Afghan avalanches kill at least 28

Avalanches on a mountain pass north of Kabul have killed at least 28 people, with another 1,500 stranded in their vehicles on snow-blocked roads, Afghan officials said today.

The Afghan defence ministry released a statement saying another 70 people were injured and transported to hospitals as the military and police continued efforts to dig out those trapped in the snow.

The avalanches happened on Monday after heavy snowfall in the Salang Pass which links the Afghan capital with the northern city of Mazar-i-Sharif.

President Hamid Karzai ordered authorities to make every effort possible to quickly reopen the pass and provide aid to those in need.

Mr Karzai ordered the ministries of public works, defence and disaster control to "use all possible means to get the roads unblocked and rescue those trapped and stranded in the heavy snow".

He also expressed condolences to the families of the victims.

About 100 Afghan soldiers were mobilised to join police and others in the rescue efforts, along with four helicopters, several ambulances and several bulldozers, defence ministry spokesman General Mohammad Zahir Azimi said.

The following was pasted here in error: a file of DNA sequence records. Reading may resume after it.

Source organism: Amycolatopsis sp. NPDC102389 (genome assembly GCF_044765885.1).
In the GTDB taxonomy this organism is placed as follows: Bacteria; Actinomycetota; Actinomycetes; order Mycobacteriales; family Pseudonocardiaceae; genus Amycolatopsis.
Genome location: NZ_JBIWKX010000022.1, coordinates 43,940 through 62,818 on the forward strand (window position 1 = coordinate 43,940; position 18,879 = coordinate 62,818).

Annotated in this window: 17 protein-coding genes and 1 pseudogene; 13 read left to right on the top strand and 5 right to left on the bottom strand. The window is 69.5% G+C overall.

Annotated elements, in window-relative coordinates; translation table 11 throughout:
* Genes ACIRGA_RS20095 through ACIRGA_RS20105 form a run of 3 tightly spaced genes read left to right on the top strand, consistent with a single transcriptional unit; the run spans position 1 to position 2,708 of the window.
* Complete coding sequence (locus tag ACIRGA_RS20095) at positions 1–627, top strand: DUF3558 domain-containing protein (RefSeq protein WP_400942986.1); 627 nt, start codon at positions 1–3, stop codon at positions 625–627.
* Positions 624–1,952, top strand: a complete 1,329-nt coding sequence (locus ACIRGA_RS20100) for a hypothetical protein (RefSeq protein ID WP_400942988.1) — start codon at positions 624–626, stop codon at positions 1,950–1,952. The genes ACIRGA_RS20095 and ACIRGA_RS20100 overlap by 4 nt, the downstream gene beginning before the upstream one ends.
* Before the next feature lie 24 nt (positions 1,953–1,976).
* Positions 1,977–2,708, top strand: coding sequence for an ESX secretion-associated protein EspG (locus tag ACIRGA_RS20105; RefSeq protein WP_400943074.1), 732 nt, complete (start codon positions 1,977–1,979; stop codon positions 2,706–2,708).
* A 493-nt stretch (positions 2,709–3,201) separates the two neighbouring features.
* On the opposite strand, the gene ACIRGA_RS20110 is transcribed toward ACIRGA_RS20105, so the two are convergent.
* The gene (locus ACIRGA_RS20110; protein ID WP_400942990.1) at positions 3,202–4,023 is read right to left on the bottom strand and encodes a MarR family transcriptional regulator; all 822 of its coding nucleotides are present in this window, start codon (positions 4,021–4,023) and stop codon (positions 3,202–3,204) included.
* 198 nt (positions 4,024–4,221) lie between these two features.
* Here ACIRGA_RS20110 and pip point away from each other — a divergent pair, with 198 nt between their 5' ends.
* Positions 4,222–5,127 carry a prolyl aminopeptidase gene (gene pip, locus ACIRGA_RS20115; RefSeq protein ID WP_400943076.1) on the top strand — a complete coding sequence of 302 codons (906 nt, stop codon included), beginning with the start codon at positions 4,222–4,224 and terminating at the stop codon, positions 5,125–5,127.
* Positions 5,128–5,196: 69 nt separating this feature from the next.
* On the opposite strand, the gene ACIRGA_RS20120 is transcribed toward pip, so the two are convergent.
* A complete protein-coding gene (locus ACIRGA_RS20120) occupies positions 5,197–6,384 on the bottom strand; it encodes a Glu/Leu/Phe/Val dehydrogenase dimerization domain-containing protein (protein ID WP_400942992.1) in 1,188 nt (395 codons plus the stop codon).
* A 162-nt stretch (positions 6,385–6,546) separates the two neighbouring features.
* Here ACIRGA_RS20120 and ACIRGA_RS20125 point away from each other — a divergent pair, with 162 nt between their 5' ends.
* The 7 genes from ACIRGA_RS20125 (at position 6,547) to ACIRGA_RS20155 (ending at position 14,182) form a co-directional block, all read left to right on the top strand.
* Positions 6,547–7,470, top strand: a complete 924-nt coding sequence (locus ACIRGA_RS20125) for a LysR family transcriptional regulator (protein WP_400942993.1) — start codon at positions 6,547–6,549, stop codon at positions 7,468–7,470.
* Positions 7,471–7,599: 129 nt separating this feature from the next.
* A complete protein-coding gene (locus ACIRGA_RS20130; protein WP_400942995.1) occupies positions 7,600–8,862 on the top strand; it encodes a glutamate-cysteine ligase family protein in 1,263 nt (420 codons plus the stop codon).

"Unfortunately there were more avalanches this morning, which made our work a little difficult, but we are trying to rescue people," he said.

Rescuers worked through the night to save more than 200 people, said General Abdul Rahman Sayedkhail, Parwan's provincial police chief.

"There's still danger from avalanches there so that's why our work is a little slow," gen Rahman said.

Military helicopters were dropping food packages to people stuck on snow-blocked roads, interior ministry spokesman Zemerai Bashary said.

Earlier reports said 300 cars and buses were trapped on the mountain pass.

A series of avalanches has also hit Indian Kashmir in the past two days, killing at least 18 people, including more than a dozen soldiers at a military post.